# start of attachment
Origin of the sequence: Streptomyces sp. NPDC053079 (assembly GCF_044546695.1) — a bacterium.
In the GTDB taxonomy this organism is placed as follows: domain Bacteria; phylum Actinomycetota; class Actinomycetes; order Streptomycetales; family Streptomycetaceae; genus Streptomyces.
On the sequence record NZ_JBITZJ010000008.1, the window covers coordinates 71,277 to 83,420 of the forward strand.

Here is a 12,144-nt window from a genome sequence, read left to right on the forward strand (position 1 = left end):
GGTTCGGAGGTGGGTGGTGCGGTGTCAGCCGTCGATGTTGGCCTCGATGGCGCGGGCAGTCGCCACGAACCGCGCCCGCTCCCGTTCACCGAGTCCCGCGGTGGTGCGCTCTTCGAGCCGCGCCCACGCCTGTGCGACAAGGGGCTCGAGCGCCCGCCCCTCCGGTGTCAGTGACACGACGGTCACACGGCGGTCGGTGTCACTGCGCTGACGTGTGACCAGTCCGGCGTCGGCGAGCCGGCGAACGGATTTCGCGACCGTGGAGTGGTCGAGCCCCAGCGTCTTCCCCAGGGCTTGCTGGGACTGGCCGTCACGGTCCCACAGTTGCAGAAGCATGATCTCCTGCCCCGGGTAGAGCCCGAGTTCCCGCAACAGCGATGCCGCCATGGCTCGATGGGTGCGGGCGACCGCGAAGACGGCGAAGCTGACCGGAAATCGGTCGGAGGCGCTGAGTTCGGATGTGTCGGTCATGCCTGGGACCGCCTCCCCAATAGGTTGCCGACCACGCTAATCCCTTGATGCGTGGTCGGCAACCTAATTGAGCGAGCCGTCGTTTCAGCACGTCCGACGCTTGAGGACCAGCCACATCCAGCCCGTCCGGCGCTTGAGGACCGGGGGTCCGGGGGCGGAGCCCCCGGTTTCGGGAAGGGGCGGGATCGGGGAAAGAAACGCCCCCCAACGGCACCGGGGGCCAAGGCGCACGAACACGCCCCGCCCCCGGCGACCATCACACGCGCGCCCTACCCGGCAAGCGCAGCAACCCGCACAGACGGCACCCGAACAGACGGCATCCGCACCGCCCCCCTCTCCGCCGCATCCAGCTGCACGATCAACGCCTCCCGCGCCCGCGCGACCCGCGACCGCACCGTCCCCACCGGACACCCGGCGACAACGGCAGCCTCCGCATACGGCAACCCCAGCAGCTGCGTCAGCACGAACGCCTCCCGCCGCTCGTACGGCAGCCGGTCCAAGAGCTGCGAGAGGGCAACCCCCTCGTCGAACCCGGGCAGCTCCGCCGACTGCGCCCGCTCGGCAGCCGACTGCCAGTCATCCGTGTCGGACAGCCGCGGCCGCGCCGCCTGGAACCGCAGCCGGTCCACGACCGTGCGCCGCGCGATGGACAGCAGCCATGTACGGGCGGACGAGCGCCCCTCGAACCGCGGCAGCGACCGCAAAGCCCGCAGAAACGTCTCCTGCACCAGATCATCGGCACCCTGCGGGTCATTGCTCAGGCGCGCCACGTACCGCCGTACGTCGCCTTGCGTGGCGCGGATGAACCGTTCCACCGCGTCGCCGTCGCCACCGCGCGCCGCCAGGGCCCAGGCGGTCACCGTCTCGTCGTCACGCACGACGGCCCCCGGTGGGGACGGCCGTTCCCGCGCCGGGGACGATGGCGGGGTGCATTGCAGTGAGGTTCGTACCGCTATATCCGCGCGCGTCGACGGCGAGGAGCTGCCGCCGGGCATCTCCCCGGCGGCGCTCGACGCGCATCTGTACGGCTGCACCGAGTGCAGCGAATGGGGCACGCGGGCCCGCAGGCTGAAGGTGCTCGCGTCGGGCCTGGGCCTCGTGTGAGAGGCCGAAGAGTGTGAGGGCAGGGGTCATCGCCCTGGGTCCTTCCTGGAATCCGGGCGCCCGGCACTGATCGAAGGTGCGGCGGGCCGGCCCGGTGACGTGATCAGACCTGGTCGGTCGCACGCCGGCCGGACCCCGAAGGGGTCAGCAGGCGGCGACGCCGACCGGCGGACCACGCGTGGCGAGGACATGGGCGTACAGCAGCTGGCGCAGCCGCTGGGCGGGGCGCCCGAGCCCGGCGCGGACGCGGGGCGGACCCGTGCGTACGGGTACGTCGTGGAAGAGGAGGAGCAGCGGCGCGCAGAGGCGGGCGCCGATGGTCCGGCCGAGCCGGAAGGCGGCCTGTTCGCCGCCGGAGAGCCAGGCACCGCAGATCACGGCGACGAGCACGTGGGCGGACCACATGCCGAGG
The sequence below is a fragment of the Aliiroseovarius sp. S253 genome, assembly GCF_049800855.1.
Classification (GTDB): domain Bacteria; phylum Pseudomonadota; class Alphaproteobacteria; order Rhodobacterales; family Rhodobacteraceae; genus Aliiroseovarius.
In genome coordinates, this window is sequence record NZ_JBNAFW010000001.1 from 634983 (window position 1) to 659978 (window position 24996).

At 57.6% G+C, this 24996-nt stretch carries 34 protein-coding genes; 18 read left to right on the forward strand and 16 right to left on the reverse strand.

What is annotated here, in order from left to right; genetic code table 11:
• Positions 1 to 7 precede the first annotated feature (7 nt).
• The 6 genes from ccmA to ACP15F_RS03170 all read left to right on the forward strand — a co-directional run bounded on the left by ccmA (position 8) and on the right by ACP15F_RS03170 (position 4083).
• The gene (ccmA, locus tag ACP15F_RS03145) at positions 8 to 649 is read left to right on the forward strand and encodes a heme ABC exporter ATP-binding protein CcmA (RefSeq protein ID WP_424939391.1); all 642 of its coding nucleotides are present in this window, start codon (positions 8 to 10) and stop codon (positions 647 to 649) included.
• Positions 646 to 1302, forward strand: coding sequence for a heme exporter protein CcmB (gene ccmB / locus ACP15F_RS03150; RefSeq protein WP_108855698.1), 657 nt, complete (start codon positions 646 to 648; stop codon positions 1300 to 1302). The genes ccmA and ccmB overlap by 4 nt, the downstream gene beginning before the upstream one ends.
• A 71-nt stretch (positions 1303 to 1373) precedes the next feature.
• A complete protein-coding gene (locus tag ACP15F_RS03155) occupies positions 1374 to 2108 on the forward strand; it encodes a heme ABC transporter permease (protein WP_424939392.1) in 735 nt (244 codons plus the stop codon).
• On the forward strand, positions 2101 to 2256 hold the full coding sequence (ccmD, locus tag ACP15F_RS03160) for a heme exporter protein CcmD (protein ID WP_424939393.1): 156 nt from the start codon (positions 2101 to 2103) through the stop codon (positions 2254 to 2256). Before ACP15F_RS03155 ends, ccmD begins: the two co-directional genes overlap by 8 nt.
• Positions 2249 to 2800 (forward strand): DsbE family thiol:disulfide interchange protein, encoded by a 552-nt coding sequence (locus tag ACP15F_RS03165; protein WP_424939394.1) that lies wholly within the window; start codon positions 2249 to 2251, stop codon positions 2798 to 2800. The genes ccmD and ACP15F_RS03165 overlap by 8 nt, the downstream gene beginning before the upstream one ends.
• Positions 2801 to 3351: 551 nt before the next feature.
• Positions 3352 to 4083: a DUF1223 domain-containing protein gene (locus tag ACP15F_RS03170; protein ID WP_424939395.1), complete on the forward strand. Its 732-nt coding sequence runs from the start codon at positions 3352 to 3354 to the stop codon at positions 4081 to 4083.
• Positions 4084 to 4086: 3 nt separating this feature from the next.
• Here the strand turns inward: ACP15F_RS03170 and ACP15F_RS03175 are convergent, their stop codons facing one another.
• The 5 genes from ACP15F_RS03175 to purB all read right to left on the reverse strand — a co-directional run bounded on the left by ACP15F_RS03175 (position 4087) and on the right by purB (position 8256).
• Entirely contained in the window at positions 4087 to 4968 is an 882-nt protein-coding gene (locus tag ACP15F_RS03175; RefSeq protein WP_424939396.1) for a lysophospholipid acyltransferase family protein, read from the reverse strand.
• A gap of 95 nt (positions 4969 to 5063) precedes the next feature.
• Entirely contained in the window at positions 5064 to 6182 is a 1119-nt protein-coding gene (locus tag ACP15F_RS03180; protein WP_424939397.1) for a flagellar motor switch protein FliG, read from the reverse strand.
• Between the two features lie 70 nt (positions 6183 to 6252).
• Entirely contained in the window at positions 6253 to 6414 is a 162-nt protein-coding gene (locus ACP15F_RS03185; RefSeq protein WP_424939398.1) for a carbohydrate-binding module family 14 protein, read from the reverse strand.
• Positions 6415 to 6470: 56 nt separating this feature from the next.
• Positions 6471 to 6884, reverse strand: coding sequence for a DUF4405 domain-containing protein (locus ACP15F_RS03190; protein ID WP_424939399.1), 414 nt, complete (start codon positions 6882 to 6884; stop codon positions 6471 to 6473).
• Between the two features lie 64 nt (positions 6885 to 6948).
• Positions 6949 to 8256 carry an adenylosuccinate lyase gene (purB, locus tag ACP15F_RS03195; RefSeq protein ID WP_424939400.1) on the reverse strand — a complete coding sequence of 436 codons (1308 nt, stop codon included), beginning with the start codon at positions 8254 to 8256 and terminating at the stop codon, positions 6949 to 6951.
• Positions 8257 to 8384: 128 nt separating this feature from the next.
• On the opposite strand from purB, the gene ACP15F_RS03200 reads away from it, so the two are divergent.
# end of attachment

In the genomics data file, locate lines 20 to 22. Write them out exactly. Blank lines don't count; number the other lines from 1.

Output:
• Positions 3352 to 4083: a DUF1223 domain-containing protein gene (locus tag ACP15F_RS03170; protein ID WP_424939395.1), complete on the forward strand. Its 732-nt coding sequence runs from the start codon at positions 3352 to 3354 to the stop codon at positions 4081 to 4083.
• Positions 4084 to 4086: 3 nt separating this feature from the next.
• Here the strand turns inward: ACP15F_RS03170 and ACP15F_RS03175 are convergent, their stop codons facing one another.